Opinion

Female Trump Supporter: A Political Oxymoron

Reality TV personality Omarosa Manigault and other Women for Trump  members endorse Republican presidential candidate Donald Trump during a campaign rally at the Charlotte Convention Center in Charlotte, N.C., on Friday, Oct. 14, 2016. (David T. Foster III/Charlotte Observer/TNS)

Reality TV personality Omarosa Manigault and other Women for Trump members endorse Republican presidential candidate Donald Trump during a campaign rally at the Charlotte Convention Center in Charlotte, N.C., on Friday, Oct. 14, 2016. (David T. Foster III/Charlotte Observer/TNS)

By JAYNE CHUNG
Staff Writer

I am a white female. A victim of sexual abuse. A Republican. A Christian. And I am voting for Donald Trump.”

The quote above, excerpted from a blog post that was shared widely across social media, brings to light one of the paradoxes of the 2016 presidential election: why are women supporting a candidate who has been proven to be a cheater, a sexist, and an assaulter? Though Hillary Clinton now leads Trump by at least ten points among women voters in every poll conducted, according to Presidentialgenderwatch.org, Trump leads Hillary by two points (twelve the week before) among white female voters. This phenomena is not due to any fault of Clinton or any merit of Trump but instead a pervasive, misogynistic fear over the changing role of women in society.

Though the concept of men voting for Trump as a way to maintain male dominance in society is understandable, though chauvinistic and outdated, the idea that women would prefer a man who has time after time degraded women over a candidate of the same gender is baffling. He declared himself a “great and very brave soldier” during a radio show for escaping STDs despite his frequent conquests of women, a feat he calls “my personal Vietnam” (of course, he evaded the draft for the real war). Offensive, derogatory comments towards and about women, including his own daughter, are casually thrown out on national television, and he once encouraged his social media followers, which includes adolescents, to “check out” a sex tape. Videos have surfaced of Trump bragging about his harassment of women, and fourteen women have publicly stepped up to accuse Trump of sexually assaulting them.

Hatred for Clinton by female voters is a sobering representation of the double standard placed on women. Despite the endless evidence of Trump’s blatant misogyny and his own very public affairs, women can still find the heart to turn the other cheek while despising Clinton for her husband’s infidelity. Whether it be political accomplishments, business savvy, or character, Clinton, as a female candidate, is forced into viciously unfair expectations that decry her past and any mistake on her part. As just one example out of hundreds, Clinton is crucified as a liar and a criminal for using a private email server in office despite the fact that other male politicians, including Bush and Romney, have unapologetically done the same and her competing candidate still refuses to release his tax records.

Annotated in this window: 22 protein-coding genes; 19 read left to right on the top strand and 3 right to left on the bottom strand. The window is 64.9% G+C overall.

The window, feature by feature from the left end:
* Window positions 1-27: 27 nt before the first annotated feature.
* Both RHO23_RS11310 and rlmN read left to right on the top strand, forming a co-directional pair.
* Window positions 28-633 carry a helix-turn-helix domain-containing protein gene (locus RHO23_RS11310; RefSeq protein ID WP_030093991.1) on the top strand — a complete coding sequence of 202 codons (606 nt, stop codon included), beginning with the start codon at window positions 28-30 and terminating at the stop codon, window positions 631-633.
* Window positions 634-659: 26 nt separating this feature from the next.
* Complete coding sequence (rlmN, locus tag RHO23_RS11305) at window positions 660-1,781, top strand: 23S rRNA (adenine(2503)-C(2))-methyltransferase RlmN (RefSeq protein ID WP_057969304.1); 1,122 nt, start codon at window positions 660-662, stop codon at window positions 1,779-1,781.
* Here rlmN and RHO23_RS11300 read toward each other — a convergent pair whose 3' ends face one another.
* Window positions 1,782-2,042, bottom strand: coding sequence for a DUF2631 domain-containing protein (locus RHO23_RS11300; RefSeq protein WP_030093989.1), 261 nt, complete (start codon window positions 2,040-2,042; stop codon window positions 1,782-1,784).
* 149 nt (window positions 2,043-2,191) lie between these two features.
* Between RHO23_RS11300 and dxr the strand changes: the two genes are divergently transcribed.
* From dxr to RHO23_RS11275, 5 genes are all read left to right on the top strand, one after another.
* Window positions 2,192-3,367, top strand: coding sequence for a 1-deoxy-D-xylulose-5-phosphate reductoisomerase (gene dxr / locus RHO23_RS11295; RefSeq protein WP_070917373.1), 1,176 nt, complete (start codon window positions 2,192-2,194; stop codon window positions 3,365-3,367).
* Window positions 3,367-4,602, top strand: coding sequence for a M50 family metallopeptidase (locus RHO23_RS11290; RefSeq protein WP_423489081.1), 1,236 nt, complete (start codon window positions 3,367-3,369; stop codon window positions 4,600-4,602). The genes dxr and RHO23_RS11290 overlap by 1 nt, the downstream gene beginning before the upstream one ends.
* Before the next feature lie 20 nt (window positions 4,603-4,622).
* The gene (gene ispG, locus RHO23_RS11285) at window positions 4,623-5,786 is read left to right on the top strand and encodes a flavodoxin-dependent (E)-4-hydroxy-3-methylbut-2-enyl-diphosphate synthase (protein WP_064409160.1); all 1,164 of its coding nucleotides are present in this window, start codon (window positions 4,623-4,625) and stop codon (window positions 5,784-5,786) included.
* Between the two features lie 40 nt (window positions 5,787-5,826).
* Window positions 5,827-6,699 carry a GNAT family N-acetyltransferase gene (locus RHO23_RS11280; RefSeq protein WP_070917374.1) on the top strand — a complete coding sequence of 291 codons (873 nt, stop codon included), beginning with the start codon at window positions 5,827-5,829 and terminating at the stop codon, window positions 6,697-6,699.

To supporters of Trump, this election is not about foreign policy or the economy– this election is about entitlement and about both men and women desperately trying to preserve racist and sexist traditions of the past. Women would rather accept a clearly unqualified, overly aggressive male for a president than accept the fact that women can step out of the traditional role of mother and wife and lead a country. Though most women are in favor of equal pay and greater equality for women, the reality is that women with less economic and personal autonomy are more apt to lean towards values that emphasize male responsibility and authority; therefore, voting for a female candidate would threaten their role in society and their entitlement to male protection. The rejection of Clinton by female voters is not driven by contempt and the objectification of women, as it is with Trump and other chauvinists, but by irrational hatred towards independent women who are breaking societal gender roles.

For women, the argument that choosing between Clinton and Trump for the candidacy is choosing the lesser of two evils is superficial and invalid. A woman voting for Trump is not only betraying herself, but her whole gender.  Women need to stop accepting and promoting misogyny and start celebrating and supporting themselves and each other regardless of differences in race, age, or socioeconomic level. One’s identity as a woman should come before any other moral or political view, and if the opportunity to vote a capable, empowered, female candidate into the highest office in the country isn’t inviting enough, the fact that her opponent is a vulgar, incompetent sexist should be.

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